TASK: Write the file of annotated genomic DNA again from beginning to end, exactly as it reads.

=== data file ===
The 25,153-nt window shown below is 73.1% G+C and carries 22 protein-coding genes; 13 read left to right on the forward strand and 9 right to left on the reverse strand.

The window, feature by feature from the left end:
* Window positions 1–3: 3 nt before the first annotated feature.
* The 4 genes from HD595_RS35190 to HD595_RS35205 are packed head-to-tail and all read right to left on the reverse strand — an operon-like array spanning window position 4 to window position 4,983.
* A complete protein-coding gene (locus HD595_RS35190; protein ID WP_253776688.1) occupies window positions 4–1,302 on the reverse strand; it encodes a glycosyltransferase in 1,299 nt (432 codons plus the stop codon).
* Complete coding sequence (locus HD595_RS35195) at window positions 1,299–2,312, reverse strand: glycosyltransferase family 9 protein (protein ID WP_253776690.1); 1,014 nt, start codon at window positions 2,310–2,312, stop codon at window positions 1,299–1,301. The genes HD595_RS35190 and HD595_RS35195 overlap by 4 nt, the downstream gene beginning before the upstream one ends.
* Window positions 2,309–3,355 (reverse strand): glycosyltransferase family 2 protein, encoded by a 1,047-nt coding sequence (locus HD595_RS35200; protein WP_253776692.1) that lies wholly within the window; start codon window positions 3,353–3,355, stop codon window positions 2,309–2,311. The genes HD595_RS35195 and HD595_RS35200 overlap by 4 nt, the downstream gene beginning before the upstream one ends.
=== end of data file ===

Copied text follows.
The 25,153-nt window shown below is 73.1% G+C and carries 22 protein-coding genes; 13 read left to right on the forward strand and 9 right to left on the reverse strand.

The window, feature by feature from the left end:
* Window positions 1–3: 3 nt before the first annotated feature.
* The 4 genes from HD595_RS35190 to HD595_RS35205 are packed head-to-tail and all read right to left on the reverse strand — an operon-like array spanning window position 4 to window position 4,983.
* A complete protein-coding gene (locus HD595_RS35190; protein ID WP_253776688.1) occupies window positions 4–1,302 on the reverse strand; it encodes a glycosyltransferase in 1,299 nt (432 codons plus the stop codon).
* Complete coding sequence (locus HD595_RS35195) at window positions 1,299–2,312, reverse strand: glycosyltransferase family 9 protein (protein ID WP_253776690.1); 1,014 nt, start codon at window positions 2,310–2,312, stop codon at window positions 1,299–1,301. The genes HD595_RS35190 and HD595_RS35195 overlap by 4 nt, the downstream gene beginning before the upstream one ends.
* Window positions 2,309–3,355 (reverse strand): glycosyltransferase family 2 protein, encoded by a 1,047-nt coding sequence (locus HD595_RS35200; protein WP_253776692.1) that lies wholly within the window; start codon window positions 3,353–3,355, stop codon window positions 2,309–2,311. The genes HD595_RS35195 and HD595_RS35200 overlap by 4 nt, the downstream gene beginning before the upstream one ends.